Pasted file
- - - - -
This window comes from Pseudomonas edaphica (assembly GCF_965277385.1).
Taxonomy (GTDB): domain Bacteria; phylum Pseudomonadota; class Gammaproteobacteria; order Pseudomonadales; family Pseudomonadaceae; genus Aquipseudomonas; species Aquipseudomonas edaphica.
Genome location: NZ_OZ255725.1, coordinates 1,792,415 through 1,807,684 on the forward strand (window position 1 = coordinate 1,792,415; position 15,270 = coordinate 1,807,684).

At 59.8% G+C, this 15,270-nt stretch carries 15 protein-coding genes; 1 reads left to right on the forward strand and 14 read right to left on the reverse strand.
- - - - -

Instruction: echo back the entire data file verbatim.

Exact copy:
This window comes from Pseudomonas edaphica (assembly GCF_965277385.1).
Taxonomy (GTDB): domain Bacteria; phylum Pseudomonadota; class Gammaproteobacteria; order Pseudomonadales; family Pseudomonadaceae; genus Aquipseudomonas; species Aquipseudomonas edaphica.
Genome location: NZ_OZ255725.1, coordinates 1,792,415 through 1,807,684 on the forward strand (window position 1 = coordinate 1,792,415; position 15,270 = coordinate 1,807,684).

At 59.8% G+C, this 15,270-nt stretch carries 15 protein-coding genes; 1 reads left to right on the forward strand and 14 read right to left on the reverse strand.